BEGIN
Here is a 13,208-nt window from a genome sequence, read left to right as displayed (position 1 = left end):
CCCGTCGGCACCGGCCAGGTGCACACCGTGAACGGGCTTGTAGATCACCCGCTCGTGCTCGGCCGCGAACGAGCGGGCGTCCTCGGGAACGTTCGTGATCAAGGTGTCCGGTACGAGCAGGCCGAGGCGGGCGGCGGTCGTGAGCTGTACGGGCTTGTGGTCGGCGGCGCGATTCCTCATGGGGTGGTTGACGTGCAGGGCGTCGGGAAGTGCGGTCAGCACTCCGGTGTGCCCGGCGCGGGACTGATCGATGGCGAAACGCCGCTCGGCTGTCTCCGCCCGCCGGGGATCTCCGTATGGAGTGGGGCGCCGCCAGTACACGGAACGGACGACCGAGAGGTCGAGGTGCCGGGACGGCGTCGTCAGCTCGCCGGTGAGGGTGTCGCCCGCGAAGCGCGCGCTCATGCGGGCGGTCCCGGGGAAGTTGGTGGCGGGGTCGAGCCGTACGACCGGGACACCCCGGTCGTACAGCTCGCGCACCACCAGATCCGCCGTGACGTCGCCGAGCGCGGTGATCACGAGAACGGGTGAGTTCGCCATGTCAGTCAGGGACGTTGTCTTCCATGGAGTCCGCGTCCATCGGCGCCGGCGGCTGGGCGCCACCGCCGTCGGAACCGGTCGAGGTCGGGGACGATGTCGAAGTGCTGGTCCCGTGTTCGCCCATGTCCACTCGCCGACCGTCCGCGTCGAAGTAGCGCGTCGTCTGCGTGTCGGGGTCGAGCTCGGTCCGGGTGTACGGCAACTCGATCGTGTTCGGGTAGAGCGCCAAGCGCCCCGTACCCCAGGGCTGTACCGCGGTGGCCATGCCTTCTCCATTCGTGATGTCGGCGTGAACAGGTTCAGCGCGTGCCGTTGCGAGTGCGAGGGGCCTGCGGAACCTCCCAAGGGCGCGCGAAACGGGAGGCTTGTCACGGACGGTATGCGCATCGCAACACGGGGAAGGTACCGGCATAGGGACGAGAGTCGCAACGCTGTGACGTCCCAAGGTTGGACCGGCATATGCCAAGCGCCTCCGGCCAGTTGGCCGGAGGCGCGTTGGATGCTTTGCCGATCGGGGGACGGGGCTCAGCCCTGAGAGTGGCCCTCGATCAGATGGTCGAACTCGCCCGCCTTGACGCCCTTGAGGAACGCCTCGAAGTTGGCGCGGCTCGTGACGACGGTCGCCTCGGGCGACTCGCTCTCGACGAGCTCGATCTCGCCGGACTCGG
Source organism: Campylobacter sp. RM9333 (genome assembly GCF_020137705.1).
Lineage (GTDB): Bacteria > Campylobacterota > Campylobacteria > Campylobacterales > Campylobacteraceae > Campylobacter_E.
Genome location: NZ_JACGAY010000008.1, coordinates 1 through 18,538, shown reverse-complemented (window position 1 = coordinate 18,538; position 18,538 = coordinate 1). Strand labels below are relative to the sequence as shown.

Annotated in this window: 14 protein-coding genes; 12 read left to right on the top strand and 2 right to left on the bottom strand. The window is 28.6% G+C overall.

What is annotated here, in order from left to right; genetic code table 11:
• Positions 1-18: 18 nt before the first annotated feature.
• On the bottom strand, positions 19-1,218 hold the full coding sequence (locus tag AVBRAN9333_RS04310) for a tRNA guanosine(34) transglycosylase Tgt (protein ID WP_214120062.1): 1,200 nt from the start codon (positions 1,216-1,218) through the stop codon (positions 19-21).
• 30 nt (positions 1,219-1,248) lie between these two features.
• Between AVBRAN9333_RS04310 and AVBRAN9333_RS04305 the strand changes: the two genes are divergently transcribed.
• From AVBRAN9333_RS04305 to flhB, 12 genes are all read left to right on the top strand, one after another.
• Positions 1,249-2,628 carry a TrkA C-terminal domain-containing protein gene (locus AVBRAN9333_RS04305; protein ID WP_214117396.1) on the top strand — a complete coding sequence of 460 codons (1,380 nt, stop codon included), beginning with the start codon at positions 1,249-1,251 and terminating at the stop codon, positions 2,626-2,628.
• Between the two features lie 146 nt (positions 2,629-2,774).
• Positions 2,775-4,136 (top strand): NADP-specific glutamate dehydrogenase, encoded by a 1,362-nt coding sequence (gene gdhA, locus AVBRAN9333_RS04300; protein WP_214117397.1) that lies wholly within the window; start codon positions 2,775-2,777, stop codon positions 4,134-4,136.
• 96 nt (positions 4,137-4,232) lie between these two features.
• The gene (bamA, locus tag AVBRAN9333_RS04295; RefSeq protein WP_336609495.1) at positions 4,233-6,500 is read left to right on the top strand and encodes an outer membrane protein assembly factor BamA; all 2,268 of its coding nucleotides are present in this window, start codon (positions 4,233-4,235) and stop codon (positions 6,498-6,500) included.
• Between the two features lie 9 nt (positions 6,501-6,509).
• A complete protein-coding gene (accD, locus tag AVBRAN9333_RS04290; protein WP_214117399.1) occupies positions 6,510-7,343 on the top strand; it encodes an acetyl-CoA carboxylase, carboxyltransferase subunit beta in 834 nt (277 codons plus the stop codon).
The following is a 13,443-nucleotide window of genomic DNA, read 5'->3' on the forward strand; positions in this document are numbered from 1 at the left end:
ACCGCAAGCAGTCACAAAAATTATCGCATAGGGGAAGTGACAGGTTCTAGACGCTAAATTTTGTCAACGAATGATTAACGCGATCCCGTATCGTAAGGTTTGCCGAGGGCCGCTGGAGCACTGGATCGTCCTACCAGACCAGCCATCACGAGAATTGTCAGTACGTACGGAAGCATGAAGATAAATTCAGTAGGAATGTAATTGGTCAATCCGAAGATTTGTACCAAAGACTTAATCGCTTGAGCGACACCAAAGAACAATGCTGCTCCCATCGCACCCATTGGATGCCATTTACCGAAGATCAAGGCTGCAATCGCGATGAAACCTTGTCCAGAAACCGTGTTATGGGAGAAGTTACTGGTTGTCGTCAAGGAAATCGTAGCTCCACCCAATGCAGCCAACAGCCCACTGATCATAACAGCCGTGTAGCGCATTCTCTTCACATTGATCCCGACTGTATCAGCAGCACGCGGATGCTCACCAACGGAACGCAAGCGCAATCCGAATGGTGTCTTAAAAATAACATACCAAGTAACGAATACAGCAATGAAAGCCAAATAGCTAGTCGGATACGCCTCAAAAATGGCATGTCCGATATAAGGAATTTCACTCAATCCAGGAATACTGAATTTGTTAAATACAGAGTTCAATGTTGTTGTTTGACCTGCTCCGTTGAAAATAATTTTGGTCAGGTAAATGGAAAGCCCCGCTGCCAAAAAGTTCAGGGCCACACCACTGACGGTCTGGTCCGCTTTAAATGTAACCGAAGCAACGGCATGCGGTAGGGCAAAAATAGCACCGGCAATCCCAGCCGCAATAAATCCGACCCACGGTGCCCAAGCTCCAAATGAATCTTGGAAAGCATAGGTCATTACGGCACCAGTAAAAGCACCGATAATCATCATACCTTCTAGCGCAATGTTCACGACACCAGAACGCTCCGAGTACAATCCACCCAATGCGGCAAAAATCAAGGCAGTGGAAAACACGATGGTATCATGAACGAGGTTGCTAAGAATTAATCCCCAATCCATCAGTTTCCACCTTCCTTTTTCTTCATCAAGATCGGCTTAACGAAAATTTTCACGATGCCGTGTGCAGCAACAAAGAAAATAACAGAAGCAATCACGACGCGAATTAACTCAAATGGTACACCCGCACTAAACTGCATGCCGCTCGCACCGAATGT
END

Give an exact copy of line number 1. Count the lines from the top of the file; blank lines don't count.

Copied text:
Here is a 13,208-nt window from a genome sequence, read left to right as displayed (position 1 = left end):